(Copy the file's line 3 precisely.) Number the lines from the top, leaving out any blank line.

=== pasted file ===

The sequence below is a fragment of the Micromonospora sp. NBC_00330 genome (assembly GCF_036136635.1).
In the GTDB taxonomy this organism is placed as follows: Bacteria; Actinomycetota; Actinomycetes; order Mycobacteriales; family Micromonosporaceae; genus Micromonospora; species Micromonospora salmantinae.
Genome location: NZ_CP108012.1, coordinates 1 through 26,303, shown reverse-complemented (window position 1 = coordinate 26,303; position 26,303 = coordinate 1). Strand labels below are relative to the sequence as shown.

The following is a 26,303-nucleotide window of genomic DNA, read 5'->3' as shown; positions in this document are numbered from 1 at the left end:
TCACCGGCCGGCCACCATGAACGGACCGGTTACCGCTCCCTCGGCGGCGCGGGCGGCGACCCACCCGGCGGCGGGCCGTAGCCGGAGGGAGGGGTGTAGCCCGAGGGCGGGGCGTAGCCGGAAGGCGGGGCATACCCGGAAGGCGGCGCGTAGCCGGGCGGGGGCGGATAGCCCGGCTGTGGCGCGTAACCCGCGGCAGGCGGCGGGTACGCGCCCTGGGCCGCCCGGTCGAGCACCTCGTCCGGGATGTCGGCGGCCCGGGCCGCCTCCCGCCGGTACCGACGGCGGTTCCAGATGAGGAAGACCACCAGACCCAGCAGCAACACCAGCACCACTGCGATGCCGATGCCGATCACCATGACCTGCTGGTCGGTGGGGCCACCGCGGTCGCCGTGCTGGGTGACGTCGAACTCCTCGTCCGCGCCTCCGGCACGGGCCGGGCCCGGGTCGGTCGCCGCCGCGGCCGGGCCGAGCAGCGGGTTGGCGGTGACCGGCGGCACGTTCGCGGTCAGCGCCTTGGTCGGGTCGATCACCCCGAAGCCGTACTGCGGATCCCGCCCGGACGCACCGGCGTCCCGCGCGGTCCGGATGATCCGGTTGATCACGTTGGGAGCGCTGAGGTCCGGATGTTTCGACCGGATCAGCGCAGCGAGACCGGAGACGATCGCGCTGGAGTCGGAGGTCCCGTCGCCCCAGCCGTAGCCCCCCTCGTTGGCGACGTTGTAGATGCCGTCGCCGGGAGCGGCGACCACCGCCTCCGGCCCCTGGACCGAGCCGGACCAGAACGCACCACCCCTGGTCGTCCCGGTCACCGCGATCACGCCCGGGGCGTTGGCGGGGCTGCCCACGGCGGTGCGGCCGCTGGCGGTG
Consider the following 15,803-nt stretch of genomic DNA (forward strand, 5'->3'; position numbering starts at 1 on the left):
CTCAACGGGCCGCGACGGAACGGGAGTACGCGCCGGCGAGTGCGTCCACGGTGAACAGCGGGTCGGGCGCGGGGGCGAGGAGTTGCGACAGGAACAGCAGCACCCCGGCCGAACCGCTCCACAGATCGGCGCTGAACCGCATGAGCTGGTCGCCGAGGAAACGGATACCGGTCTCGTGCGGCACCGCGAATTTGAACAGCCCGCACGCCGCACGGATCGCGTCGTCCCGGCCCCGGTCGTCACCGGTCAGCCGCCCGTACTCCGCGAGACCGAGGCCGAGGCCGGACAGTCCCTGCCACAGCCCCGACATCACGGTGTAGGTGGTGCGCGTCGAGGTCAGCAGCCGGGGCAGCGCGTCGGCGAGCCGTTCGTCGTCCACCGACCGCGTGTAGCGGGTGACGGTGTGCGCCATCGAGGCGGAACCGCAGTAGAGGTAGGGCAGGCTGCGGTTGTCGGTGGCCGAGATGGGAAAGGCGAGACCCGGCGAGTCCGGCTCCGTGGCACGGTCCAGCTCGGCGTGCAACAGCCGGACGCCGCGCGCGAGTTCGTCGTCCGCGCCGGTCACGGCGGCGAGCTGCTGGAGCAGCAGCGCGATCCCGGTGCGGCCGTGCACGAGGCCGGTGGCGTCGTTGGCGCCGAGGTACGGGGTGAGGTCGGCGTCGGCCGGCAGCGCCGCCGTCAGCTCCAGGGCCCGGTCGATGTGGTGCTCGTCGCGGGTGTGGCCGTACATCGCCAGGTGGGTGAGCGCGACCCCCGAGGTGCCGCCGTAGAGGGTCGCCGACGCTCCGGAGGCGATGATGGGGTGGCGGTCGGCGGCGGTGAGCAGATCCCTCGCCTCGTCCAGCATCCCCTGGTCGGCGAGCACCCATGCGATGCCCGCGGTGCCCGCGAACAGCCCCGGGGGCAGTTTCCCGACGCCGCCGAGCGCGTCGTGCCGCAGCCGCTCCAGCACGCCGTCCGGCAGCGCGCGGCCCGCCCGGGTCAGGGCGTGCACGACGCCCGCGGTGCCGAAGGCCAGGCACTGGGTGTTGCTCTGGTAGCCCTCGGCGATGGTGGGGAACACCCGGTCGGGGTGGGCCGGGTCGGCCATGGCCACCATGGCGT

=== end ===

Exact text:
Genome location: NZ_CP108012.1, coordinates 1 through 26,303, shown reverse-complemented (window position 1 = coordinate 26,303; position 26,303 = coordinate 1). Strand labels below are relative to the sequence as shown.